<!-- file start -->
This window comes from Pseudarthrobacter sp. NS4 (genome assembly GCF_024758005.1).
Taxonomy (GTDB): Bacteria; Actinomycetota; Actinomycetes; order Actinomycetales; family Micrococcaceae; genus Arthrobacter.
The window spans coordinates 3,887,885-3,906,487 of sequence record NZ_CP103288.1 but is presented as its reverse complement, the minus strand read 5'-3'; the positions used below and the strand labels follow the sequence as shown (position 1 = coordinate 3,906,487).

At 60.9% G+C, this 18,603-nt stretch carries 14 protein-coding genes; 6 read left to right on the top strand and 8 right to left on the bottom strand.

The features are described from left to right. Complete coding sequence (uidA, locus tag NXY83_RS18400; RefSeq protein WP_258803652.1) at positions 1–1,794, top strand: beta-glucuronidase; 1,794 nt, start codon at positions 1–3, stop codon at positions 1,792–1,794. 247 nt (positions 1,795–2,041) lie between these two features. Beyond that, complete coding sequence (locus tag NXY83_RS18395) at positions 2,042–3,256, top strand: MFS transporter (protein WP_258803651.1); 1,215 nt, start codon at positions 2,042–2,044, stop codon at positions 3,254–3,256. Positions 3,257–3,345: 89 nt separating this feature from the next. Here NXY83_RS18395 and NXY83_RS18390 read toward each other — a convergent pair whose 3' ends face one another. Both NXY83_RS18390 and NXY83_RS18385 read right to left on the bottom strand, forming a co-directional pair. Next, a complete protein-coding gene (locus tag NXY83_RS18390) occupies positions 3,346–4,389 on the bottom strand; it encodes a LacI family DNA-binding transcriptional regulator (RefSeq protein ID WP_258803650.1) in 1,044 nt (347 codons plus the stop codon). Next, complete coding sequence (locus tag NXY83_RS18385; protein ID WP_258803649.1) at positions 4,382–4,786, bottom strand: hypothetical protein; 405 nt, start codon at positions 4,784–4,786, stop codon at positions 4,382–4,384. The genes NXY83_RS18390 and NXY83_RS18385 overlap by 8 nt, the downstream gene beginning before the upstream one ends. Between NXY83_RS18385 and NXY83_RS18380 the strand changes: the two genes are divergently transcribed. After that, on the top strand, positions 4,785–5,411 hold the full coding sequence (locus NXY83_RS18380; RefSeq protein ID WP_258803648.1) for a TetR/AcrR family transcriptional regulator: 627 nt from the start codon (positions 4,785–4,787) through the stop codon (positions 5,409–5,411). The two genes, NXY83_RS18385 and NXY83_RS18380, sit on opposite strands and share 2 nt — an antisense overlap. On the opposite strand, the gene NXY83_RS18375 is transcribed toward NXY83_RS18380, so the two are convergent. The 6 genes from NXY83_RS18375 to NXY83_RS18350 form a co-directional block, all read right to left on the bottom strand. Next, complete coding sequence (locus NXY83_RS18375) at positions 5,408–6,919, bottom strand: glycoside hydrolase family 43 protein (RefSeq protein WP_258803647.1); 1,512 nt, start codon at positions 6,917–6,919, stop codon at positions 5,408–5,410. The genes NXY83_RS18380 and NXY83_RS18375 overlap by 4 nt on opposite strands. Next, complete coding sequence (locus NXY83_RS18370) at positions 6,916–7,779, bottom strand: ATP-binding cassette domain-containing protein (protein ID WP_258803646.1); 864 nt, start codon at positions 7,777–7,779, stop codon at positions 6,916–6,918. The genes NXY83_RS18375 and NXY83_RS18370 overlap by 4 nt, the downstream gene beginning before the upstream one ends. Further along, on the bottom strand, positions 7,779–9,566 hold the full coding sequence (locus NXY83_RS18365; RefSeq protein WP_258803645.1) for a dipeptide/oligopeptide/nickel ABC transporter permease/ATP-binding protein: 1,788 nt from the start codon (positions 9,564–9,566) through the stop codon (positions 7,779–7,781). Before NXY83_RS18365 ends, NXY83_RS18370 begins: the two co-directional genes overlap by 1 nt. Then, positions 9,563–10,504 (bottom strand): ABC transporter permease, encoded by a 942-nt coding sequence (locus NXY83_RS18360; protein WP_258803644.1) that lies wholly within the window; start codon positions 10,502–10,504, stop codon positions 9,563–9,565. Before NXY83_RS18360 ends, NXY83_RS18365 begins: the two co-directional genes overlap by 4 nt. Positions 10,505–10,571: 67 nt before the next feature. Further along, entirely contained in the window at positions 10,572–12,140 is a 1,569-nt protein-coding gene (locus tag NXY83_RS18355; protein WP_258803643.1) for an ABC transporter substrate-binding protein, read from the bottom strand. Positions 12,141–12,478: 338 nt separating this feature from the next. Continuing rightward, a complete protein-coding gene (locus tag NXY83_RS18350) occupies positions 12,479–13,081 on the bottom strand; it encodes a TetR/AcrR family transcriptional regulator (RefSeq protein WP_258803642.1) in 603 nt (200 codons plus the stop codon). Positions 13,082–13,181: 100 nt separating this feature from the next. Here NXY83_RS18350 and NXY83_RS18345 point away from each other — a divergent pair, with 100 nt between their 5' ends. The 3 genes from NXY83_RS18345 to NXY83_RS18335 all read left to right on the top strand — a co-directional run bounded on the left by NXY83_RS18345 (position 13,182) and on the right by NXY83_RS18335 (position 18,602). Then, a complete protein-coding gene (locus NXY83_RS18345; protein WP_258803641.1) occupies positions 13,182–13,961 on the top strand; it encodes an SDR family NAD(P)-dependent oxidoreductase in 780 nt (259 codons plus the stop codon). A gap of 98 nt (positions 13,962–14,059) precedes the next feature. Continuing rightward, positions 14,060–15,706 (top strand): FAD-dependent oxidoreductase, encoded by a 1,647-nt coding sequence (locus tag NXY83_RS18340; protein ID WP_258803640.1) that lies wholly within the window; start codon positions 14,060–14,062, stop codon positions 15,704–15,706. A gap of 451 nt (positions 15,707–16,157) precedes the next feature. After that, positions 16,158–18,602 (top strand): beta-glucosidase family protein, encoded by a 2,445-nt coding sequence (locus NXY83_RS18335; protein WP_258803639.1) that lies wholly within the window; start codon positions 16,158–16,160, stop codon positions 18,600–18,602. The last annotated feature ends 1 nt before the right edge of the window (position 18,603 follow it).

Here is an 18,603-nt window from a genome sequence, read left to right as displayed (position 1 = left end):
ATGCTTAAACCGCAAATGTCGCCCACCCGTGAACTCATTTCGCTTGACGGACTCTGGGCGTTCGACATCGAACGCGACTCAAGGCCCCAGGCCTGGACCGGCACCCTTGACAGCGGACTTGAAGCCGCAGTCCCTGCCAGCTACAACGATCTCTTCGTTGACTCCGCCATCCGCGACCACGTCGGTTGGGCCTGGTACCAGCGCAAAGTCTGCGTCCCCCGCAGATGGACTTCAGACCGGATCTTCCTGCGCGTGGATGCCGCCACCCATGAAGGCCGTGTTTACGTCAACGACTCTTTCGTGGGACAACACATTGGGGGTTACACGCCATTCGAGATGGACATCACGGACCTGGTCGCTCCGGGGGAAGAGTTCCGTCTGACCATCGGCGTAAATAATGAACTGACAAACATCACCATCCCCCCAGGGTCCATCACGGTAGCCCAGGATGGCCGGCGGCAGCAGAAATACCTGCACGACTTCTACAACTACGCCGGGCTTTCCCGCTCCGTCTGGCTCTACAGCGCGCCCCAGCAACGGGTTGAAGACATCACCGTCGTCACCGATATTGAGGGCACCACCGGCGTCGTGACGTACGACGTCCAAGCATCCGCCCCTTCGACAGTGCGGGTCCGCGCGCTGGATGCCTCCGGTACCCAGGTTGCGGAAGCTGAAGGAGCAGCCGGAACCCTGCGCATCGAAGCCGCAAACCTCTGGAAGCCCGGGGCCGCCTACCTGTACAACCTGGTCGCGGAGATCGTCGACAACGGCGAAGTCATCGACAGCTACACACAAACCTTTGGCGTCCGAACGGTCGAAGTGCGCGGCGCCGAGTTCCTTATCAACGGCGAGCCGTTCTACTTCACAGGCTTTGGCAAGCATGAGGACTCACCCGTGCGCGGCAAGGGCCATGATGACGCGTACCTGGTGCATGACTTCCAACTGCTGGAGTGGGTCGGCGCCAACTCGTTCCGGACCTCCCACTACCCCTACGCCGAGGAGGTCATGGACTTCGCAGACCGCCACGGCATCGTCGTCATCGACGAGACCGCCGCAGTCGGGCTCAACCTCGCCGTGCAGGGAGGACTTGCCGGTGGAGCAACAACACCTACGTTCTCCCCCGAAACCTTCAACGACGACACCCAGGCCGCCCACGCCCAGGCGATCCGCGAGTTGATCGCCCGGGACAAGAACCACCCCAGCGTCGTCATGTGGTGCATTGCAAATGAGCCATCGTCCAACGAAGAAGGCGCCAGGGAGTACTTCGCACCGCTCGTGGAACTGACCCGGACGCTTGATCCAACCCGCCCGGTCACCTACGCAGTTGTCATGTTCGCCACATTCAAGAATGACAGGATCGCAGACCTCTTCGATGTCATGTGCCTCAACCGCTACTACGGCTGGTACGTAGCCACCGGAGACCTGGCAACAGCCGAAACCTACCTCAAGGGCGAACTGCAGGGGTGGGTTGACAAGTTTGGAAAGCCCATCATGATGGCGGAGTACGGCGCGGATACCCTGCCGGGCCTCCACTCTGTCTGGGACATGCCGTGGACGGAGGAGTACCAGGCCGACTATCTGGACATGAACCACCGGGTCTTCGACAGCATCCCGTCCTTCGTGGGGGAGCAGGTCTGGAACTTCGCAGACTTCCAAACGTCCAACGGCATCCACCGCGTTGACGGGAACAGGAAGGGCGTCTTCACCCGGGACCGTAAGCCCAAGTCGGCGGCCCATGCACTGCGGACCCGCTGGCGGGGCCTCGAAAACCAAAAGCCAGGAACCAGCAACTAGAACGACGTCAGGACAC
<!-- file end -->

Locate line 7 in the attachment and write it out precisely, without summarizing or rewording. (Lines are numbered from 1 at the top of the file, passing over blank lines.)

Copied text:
ATGCTTAAACCGCAAATGTCGCCCACCCGTGAACTCATTTCGCTTGACGGACTCTGGGCGTTCGACATCGAACGCGACTCAAGGCCCCAGGCCTGGACCGGCACCCTTGACAGCGGACTTGAAGCCGCAGTCCCTGCCAGCTACAACGATCTCTTCGTTGACTCCGCCATCCGCGACCACGTCGGTTGGGCCTGGTACCAGCGCAAAGTCTGCGTCCCCCGCAGATGGACTTCAGACCGGATCTTCCTGCGCGTGGATGCCGCCACCCATGAAGGCCGTGTTTACGTCAACGACTCTTTCGTGGGACAACACATTGGGGGTTACACGCCATTCGAGATGGACATCACGGACCTGGTCGCTCCGGGGGAAGAGTTCCGTCTGACCATCGGCGTAAATAATGAACTGACAAACATCACCATCCCCCCAGGGTCCATCACGGTAGCCCAGGATGGCCGGCGGCAGCAGAAATACCTGCACGACTTCTACAACTACGCCGGGCTTTCCCGCTCCGTCTGGCTCTACAGCGCGCCCCAGCAACGGGTTGAAGACATCACCGTCGTCACCGATATTGAGGGCACCACCGGCGTCGTGACGTACGACGTCCAAGCATCCGCCCCTTCGACAGTGCGGGTCCGCGCGCTGGATGCCTCCGGTACCCAGGTTGCGGAAGCTGAAGGAGCAGCCGGAACCCTGCGCATCGAAGCCGCAAACCTCTGGAAGCCCGGGGCCGCCTACCTGTACAACCTGGTCGCGGAGATCGTCGACAACGGCGAAGTCATCGACAGCTACACACAAACCTTTGGCGTCCGAACGGTCGAAGTGCGCGGCGCCGAGTTCCTTATCAACGGCGAGCCGTTCTACTTCACAGGCTTTGGCAAGCATGAGGACTCACCCGTGCGCGGCAAGGGCCATGATGACGCGTACCTGGTGCATGACTTCCAACTGCTGGAGTGGGTCGGCGCCAACTCGTTCCGGACCTCCCACTACCCCTACGCCGAGGAGGTCATGGACTTCGCAGACCGCCACGGCATCGTCGTCATCGACGAGACCGCCGCAGTCGGGCTCAACCTCGCCGTGCAGGGAGGACTTGCCGGTGGAGCAACAACACCTACGTTCTCCCCCGAAACCTTCAACGACGACACCCAGGCCGCCCACGCCCAGGCGATCCGCGAGTTGATCGCCCGGGACAAGAACCACCCCAGCGTCGTCATGTGGTGCATTGCAAATGAGCCATCGTCCAACGAAGAAGGCGCCAGGGAGTACTTCGCACCGCTCGTGGAACTGACCCGGACGCTTGATCCAACCCGCCCGGTCACCTACGCAGTTGTCATGTTCGCCACATTCAAGAATGACAGGATCGCAGACCTCTTCGATGTCATGTGCCTCAACCGCTACTACGGCTGGTACGTAGCCACCGGAGACCTGGCAACAGCCGAAACCTACCTCAAGGGCGAACTGCAGGGGTGGGTTGACAAGTTTGGAAAGCCCATCATGATGGCGGAGTACGGCGCGGATACCCTGCCGGGCCTCCACTCTGTCTGGGACATGCCGTGGACGGAGGAGTACCAGGCCGACTATCTGGACATGAACCACCGGGTCTTCGACAGCATCCCGTCCTTCGTGGGGGAGCAGGTCTGGAACTTCGCAGACTTCCAAACGTCCAACGGCATCCACCGCGTTGACGGGAACAGGAAGGGCGTCTTCACCCGGGACCGTAAGCCCAAGTCGGCGGCCCATGCACTGCGGACCCGCTGGCGGGGCCTCGAAAACCAAAAGCCAGGAACCAGCAACTAGAACGACGTCAGGACAC